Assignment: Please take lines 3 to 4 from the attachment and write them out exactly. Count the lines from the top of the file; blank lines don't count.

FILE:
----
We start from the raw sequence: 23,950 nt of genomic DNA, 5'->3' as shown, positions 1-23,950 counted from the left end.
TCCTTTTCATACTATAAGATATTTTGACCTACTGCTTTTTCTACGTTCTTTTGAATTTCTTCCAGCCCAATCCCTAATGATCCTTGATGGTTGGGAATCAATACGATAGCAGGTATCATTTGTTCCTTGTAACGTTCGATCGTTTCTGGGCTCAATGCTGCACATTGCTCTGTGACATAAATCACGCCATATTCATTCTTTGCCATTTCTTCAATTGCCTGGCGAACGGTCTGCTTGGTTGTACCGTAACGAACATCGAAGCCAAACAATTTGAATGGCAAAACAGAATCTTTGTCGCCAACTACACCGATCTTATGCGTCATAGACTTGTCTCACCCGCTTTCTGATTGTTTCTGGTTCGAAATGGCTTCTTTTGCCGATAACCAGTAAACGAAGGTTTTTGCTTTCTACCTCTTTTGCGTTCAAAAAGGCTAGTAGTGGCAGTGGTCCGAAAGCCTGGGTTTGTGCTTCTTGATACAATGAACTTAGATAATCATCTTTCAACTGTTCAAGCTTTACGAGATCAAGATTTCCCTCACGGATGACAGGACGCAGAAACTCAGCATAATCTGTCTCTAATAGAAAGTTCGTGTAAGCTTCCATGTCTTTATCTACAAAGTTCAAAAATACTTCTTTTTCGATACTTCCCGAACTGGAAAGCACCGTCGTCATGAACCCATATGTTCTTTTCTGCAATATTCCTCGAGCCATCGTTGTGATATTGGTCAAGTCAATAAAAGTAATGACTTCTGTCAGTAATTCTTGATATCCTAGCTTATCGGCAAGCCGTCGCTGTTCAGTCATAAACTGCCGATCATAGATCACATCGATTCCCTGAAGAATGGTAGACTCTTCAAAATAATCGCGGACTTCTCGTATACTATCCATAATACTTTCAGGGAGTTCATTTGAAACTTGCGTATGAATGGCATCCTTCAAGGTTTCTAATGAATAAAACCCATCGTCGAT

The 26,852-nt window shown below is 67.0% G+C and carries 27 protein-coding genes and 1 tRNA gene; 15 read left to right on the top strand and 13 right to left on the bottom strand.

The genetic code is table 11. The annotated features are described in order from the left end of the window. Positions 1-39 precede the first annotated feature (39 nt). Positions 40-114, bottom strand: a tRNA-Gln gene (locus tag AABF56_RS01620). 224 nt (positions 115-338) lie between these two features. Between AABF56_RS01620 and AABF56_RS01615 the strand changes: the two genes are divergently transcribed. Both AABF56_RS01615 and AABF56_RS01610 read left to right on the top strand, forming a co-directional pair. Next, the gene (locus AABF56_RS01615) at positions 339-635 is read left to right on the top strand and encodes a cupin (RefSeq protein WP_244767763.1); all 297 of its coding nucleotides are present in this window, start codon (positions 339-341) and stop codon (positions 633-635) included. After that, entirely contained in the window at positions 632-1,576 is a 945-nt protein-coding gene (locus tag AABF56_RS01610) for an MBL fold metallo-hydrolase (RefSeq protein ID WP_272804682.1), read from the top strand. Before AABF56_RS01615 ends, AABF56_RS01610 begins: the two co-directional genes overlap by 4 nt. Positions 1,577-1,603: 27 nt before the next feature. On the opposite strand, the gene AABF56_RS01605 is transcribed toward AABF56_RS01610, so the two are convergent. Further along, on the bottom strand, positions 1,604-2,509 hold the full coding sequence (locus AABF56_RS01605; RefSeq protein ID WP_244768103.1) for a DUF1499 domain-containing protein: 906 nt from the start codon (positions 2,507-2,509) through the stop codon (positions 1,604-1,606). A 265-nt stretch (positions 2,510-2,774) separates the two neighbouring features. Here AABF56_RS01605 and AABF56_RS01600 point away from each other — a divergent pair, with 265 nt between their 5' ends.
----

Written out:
The 26,852-nt window shown below is 67.0% G+C and carries 27 protein-coding genes and 1 tRNA gene; 15 read left to right on the top strand and 13 right to left on the bottom strand.

The genetic code is table 11. The annotated features are described in order from the left end of the window. Positions 1-39 precede the first annotated feature (39 nt). Positions 40-114, bottom strand: a tRNA-Gln gene (locus tag AABF56_RS01620). 224 nt (positions 115-338) lie between these two features. Between AABF56_RS01620 and AABF56_RS01615 the strand changes: the two genes are divergently transcribed. Both AABF56_RS01615 and AABF56_RS01610 read left to right on the top strand, forming a co-directional pair. Next, the gene (locus AABF56_RS01615) at positions 339-635 is read left to right on the top strand and encodes a cupin (RefSeq protein WP_244767763.1); all 297 of its coding nucleotides are present in this window, start codon (positions 339-341) and stop codon (positions 633-635) included. After that, entirely contained in the window at positions 632-1,576 is a 945-nt protein-coding gene (locus tag AABF56_RS01610) for an MBL fold metallo-hydrolase (RefSeq protein ID WP_272804682.1), read from the top strand. Before AABF56_RS01615 ends, AABF56_RS01610 begins: the two co-directional genes overlap by 4 nt. Positions 1,577-1,603: 27 nt before the next feature. On the opposite strand, the gene AABF56_RS01605 is transcribed toward AABF56_RS01610, so the two are convergent. Further along, on the bottom strand, positions 1,604-2,509 hold the full coding sequence (locus AABF56_RS01605; RefSeq protein ID WP_244768103.1) for a DUF1499 domain-containing protein: 906 nt from the start codon (positions 2,507-2,509) through the stop codon (positions 1,604-1,606). A 265-nt stretch (positions 2,510-2,774) separates the two neighbouring features. Here AABF56_RS01605 and AABF56_RS01600 point away from each other — a divergent pair, with 265 nt between their 5' ends.